If there is one thing I have learned from the geeky music meta-community, it is to always expect the unexpected. Perhaps no single element proves this point more aptly than the Funny Music Project, and likely no single FuMP act takes this concept to heart quite like The Consortium of Genius.
Famed for their rotating lineup of mad scientists and their frenetic live shows, The COG has been active in and around their native New Orleans for nearly 15 years. Fronted by its megalomaniacal founder Dr. Milo Thaddeus Pinkerton III, The Consortium of Genius has been spreading both mayhem and the good word of nerd music throughout its collective career. On 2010′s Music for Supervillains, however, the crew dropped all pretext that their music was somehow intended for the consumption of proper ladies and gentlemen. A love letter to the b-movie culture that inspires it, it is an album that unapologetically reps the music-loving malcontents that are The COG’s core constituents.
The project kicks off with an introduction from Milo before segueing directly into the phenomenal Cheap Trick-style power pop of “I Think Therefore I Rock.” From there the disc alternately presents hot new tracks and related bridging skits that paint the work as a proper concept album, complete with an overarching story concerning The COG’s continued plans for world domination.
The interludes themselves are intentionally cheesy and over-acted, playing up the band’s comical leanings. But even as they serve to aid the album’s overall cohesion they do occasionally distract from the power of the music itself. Still, as laughable as the plot (and the character accents) may be, the skit-to-song-setup usually succeeds. “Chapter 1,” for example, introduces Milo’s sister Dr. Formelda Hyde-Pinkerton, and its follow-up track “Lab Coat” is a jazzy number that showcases her sultry vocals. Likewise “Chapter 2” sets the stage for ’80s throwback “Evil is Fun” and so on.
Amid a tale of an experimental zombie serum and a malevolent double-cross, fans new and old are treated to The COG’s trademark genre-hopping. From the heavy bottom end of “Too Many Atoms” to the boogie-woogie-by-way-of-Rocky-Horror joint “Science Fight,” The Consortium displays a mastery of styles as disparate as metal, pop and electronica. One minute it’s the Duran Duran-esque “Lab Girl” and the next the punked-up hoedown that is “Zombie Apocalypse BBQ.” In short, Music for Supervillains offers a nigh endless parade of distinct musical flavors, yet it still manages to remain genuinely consistent with regard to quality.
The spoken-word 7th chapter bridges the gap between the first and second acts once again with some help from Formelda’s treachery and her chanteuse stylings on “Everyone Dies (But Me),” but she’s not the only band member to share Milo’s spotlight. Take for example Dr. Harry A. Rachnid’s dense dance number “The Creep.” Admittedly, that’s not the album’s strongest showing, but its proximity to “Mallet of Metal” and “Big Bomb,” a hilarious pair of thrash tracks, helps to take the sting out.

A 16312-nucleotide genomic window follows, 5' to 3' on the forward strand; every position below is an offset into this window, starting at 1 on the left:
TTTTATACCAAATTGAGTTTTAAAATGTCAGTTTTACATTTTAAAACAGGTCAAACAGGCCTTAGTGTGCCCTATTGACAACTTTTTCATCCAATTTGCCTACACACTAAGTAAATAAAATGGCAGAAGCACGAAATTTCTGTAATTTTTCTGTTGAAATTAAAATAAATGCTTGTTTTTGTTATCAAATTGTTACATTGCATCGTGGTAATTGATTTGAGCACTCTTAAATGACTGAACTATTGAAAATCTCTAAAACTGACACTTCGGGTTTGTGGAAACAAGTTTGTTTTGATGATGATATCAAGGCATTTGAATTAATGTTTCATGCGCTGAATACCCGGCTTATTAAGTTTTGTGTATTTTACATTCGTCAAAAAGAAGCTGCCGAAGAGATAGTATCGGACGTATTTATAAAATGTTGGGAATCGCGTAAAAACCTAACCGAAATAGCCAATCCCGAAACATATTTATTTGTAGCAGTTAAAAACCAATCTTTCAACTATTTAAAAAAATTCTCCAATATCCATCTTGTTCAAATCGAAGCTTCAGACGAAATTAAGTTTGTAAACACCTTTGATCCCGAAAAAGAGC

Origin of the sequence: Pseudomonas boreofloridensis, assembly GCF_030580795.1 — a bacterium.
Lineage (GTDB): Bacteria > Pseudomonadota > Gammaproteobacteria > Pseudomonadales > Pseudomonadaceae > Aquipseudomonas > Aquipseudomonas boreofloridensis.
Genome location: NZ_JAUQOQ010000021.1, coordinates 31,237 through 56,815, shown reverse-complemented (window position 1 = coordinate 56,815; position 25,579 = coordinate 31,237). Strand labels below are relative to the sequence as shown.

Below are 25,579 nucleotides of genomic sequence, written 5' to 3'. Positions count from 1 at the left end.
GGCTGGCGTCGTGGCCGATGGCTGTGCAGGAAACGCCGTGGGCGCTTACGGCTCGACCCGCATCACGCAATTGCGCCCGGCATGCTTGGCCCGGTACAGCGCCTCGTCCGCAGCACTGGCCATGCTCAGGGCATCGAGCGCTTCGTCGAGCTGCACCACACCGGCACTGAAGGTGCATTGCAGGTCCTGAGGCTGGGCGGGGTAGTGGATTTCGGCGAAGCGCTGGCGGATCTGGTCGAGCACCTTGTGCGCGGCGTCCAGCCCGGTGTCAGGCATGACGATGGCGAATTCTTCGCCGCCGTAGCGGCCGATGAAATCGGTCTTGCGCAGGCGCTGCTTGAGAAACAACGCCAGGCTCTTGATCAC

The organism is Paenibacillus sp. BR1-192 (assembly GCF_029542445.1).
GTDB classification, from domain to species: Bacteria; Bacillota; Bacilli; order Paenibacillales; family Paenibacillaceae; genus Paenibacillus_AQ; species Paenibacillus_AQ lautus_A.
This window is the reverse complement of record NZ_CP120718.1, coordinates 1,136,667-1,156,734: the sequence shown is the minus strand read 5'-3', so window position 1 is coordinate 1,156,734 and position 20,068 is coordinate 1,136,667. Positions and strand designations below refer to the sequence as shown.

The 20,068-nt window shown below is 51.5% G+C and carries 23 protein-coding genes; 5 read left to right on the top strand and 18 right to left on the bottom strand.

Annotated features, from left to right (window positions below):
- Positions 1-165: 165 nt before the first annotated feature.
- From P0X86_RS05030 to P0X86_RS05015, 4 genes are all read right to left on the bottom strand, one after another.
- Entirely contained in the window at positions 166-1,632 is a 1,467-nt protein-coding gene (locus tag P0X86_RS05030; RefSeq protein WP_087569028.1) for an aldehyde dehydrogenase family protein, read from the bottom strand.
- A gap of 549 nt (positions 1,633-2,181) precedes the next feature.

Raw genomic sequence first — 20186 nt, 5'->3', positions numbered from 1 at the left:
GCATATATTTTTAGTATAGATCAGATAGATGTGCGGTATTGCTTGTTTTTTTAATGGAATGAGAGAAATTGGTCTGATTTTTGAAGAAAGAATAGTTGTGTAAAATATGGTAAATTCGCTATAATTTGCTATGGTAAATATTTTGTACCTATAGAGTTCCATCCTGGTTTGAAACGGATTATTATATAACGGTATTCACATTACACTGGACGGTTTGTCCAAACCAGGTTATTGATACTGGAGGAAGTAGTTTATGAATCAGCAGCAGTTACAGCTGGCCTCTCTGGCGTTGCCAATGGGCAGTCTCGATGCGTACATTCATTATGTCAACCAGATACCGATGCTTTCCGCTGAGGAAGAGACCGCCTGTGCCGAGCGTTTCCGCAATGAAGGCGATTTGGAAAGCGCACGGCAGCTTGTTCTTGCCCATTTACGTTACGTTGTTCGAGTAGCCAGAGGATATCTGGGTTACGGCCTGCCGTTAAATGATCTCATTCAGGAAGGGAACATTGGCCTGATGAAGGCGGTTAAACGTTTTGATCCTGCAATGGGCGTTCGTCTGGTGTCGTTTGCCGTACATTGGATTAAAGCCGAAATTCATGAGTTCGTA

In its waning moments Music for Supervillains only becomes more ludicrous with the band’s sarcastic take on “Free Bird” and the full gospel stylings of “What a Friend We Have in Cthulhu.” These serve as both prime examples of the concept’s absurdist leanings and as a pair of the band’s finest cuts to date. Unfortunately the album fizzles on closer “Farganargle” as well as the spoken ending to its increasingly hokey plot.
In spite of a few missteps The COG managed to impress me throughout this effort. Musically, they’ve never sounded tighter or more eclectic, and, though the storytelling falls flat a couple of times in the album’s narrative, the tale is ably supplemented by a bonus comic book adaptation.
A mishmash of styles and artists, Music for Supervillains: The Comic combines the lyric sheet format you’d typically find in more pedestrian liner notes with related comic strips and supplementary material. It’s an odd concept, to be sure, but one that certainly fits our science-minded antiheroes.
Music for Supervillains, like the Consortium itself, is a bit of an odd duck. Nearly six years in the making, it couples high-concept music with only the nerdiest of humor, and with rare exception it does it incredibly well. Though not exactly a family-friendly outing – there’s plenty of violence to go around, as well as a dash of innuendo – it represents a unique experience that I would suggest to any GeekParents (or their respective geeklings) with a love for the musical humor of “Weird Al” Yankovic, the surreal and sardonic slant of Monty Python or the dastardly dealings of Dr. Steel.
Besides, sometimes it’s fun to root for the bad guys!
Wired: dazzling genre-hopping, humorous vocals paired with phenomenal musicianship, solid production values, bonus comic book
Tired: the regular interludes often prove distracting; bad (if intentionally so) acting/accents